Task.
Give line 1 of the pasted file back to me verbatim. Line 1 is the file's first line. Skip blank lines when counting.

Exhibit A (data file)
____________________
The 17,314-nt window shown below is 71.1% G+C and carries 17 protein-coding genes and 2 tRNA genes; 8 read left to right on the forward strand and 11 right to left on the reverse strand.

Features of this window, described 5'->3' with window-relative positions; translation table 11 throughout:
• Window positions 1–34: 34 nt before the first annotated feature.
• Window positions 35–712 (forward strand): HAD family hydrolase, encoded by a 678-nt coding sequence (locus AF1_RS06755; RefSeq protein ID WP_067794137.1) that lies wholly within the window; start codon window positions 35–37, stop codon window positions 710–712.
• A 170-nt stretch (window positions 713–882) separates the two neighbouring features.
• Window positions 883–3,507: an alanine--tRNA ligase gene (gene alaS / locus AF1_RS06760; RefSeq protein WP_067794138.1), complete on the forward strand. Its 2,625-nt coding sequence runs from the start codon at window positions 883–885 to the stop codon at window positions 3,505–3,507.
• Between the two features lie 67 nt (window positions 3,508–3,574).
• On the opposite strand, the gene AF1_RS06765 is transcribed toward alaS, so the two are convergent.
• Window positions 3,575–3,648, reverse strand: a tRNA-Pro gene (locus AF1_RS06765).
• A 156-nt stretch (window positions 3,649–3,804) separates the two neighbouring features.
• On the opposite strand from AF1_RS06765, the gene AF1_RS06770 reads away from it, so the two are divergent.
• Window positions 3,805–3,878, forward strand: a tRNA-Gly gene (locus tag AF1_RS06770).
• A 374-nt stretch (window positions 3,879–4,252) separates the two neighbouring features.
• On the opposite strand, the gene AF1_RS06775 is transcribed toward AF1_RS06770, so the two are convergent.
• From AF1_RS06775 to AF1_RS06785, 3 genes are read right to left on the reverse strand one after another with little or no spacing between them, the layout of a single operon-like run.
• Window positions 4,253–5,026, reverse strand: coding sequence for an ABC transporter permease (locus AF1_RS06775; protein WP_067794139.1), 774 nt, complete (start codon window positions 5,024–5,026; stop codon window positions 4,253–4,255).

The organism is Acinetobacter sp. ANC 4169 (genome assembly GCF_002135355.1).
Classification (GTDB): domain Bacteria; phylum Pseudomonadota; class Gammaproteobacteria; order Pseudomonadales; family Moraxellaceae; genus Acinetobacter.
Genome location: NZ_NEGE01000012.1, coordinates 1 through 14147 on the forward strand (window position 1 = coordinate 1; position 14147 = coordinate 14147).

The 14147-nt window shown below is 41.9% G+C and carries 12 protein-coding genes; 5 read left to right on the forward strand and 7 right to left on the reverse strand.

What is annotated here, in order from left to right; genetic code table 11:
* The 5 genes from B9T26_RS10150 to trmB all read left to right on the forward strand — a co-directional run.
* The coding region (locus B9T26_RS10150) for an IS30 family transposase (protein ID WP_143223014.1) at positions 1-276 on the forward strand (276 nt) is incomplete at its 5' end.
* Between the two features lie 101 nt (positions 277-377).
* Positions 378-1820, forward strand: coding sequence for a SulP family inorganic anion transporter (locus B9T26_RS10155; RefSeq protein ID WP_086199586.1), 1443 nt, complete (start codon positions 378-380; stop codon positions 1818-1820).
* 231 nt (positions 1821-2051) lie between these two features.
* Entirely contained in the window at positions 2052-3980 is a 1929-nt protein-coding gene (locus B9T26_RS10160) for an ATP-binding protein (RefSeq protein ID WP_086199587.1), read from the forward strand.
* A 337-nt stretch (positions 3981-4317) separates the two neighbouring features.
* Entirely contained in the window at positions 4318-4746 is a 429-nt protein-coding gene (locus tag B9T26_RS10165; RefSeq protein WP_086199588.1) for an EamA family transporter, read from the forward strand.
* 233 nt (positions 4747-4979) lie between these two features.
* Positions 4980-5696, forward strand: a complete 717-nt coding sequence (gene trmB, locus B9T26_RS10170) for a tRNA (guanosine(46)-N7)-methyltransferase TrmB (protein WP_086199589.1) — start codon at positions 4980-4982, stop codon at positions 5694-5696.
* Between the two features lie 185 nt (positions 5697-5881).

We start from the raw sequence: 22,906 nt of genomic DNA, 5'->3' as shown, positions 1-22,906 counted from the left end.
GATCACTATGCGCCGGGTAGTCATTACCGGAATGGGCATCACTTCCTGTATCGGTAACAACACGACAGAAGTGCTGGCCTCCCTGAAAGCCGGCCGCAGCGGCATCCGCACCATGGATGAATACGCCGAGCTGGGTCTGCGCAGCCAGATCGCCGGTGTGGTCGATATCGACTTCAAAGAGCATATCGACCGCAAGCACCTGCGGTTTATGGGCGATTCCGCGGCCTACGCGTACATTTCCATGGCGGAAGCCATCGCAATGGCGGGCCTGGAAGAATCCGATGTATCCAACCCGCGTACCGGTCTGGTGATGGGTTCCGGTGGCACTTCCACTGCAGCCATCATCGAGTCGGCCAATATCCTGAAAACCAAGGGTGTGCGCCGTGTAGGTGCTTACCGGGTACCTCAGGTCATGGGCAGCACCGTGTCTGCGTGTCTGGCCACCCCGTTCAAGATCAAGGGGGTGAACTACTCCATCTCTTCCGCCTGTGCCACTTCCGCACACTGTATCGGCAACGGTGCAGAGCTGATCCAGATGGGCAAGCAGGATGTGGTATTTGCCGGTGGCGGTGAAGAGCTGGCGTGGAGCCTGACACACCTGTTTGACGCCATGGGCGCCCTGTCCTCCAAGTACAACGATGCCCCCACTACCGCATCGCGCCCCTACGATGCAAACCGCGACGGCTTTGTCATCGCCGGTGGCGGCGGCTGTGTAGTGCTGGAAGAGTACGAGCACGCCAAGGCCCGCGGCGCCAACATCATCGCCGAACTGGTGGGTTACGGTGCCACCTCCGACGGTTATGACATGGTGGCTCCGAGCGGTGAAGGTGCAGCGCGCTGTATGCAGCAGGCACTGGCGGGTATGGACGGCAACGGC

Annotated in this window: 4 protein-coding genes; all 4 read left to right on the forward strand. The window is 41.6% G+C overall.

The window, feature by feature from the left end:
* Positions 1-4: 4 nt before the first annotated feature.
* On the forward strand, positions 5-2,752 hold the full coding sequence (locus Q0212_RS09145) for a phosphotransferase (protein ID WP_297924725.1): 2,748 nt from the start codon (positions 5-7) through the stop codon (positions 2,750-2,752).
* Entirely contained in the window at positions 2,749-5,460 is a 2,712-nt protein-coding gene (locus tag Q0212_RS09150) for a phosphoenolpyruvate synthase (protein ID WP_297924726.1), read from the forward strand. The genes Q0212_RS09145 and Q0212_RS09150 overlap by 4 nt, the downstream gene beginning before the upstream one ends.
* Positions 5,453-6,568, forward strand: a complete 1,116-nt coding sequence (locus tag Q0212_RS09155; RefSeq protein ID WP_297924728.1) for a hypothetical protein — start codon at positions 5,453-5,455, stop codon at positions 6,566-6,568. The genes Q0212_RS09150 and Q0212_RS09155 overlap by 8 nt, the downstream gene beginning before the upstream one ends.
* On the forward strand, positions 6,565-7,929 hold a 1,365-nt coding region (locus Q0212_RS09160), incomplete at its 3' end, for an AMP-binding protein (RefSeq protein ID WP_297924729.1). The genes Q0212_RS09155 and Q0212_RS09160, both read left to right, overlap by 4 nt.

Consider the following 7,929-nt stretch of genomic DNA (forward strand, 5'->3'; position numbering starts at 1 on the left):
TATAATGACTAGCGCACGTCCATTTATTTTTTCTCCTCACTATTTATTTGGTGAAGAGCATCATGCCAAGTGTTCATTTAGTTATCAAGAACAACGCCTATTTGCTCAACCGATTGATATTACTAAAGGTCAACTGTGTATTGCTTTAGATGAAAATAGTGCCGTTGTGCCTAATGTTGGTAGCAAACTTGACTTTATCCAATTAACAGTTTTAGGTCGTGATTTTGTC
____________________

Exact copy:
The 17,314-nt window shown below is 71.1% G+C and carries 17 protein-coding genes and 2 tRNA genes; 8 read left to right on the forward strand and 11 right to left on the reverse strand.